This monument of the XVII century, incorporating the features of the Renaissance and Baroque, is rightfully called the “patriarch of Pinsk antiquity”. The collegium, like the entire Jesuit monastery, was erected in the 17th century with the funds of the Chancellor of the Grand Duchy of Lithuania , the Pinsk and Vilna village head Albrecht Radziwill. The construction was suspended, then continued for 44 years (1631-1675). The Church of St. Stanislaus became the architectural dominant of the monastery ensemble and all of Pinsk for several centuries – the largest cult building of the Grand Duchy of Lithuania (40 thousand cubic meters). The majestic shrine served in its time the Jesuits, basilians, was the Orthodox Epiphany Cathedral and then again returned to the Catholics. In her crypt rested immortal relics of St. Andrew Bobola. In 1706, from the church tower, Swedish King Charles XII stared at the Polesie swamps. Up to now, from the grand ensemble came the collegium and two more unremarkable buildings.
The collegium also impresses today with the thickness of its walls, the cross vaults of halls and corridors, figured pediments, a broken tiled roof and a faceted buttress-like counterfort like a lighthouse. From this “alma mater” came the historian Adam Naruzhevich, philosopher Karol Vyrvich, political and economic figure Mateush Butrimovich. In the collegium, a rich library was assembled (in 1940 it was taken to Leningrad), physical and chemical laboratories were set up, the first in the Polissia pharmacy, a printing house and a student theater operated. The Pinsk collegium, along with Polotsky, were considered the best educational institutions of the Grand Duchy of Lithuania , which were not inferior to universities. The training was free and accessible to immigrants from all walks of life, irrespective of religion, the term of study is 12-13 years.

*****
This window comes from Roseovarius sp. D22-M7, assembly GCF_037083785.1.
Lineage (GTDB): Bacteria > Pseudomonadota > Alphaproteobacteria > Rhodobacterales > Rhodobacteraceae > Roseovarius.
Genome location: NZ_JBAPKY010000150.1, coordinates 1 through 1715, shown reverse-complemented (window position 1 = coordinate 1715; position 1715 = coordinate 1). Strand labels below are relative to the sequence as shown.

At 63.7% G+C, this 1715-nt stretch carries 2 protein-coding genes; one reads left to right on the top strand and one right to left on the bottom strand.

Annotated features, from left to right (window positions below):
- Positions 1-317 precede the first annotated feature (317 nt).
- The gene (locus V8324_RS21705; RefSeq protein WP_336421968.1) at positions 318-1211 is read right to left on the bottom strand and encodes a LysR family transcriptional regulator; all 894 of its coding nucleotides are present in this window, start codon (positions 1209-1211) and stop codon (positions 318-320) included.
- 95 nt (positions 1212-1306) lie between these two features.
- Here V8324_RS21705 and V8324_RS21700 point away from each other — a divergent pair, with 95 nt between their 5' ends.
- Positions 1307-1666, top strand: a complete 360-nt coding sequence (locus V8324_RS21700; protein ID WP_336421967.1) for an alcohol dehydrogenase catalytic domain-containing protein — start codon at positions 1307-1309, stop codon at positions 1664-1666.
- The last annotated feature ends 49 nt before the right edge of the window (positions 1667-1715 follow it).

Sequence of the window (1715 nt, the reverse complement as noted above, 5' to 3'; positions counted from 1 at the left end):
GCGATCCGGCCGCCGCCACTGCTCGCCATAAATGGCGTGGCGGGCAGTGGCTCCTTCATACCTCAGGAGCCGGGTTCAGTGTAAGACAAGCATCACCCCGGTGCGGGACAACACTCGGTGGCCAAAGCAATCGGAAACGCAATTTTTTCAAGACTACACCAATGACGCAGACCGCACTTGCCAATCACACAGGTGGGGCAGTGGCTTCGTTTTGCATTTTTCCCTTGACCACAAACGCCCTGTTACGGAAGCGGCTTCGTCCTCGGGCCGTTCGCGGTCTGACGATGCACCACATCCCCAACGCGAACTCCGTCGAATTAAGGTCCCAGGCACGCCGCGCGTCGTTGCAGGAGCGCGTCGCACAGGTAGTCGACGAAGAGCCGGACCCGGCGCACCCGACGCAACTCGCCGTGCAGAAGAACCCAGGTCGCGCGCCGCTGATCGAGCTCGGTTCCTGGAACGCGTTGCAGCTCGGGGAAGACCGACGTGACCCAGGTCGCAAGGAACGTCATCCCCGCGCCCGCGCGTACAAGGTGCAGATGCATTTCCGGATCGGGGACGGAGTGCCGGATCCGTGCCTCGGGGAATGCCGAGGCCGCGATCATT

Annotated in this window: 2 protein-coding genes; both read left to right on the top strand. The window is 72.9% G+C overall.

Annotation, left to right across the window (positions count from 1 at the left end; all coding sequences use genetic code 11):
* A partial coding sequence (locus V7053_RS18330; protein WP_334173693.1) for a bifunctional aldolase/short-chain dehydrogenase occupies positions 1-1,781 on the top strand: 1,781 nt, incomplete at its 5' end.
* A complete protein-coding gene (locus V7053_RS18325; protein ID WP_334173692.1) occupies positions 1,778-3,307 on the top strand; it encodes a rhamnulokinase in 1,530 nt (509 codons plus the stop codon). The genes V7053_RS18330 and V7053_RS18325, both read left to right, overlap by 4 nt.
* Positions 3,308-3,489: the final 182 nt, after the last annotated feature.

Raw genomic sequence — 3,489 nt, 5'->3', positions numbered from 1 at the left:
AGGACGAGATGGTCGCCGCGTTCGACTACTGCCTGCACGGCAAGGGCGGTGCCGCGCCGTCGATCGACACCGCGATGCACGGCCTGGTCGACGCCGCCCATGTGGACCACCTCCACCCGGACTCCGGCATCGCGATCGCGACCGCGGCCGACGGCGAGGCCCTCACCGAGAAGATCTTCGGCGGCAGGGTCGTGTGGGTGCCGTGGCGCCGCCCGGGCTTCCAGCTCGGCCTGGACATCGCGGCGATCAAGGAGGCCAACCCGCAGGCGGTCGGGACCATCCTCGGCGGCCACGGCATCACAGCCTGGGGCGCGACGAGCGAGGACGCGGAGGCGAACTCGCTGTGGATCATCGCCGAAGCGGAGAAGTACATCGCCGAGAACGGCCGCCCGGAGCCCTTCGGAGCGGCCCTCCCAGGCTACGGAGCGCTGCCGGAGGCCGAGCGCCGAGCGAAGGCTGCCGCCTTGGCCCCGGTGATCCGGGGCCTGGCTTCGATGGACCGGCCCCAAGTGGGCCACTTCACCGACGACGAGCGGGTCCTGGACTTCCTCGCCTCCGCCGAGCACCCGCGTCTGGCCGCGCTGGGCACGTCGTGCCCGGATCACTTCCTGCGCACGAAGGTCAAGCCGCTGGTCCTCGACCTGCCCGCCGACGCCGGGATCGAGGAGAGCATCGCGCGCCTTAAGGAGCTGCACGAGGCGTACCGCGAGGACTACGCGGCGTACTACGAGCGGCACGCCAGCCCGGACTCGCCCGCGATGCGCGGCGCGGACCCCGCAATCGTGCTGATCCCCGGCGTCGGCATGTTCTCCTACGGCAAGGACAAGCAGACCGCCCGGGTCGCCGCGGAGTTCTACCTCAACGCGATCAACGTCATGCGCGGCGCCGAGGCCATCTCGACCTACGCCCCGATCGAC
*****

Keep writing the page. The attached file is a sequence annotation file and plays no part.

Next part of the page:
In the XIX century in the building of the collegium there was a seminary, where he studied Alexander Vlasov, a Belarusian public figure, editor-publisher of Nasha Niva. Today marble steps of the collegium lead to the Museum of Belarusian Polesye.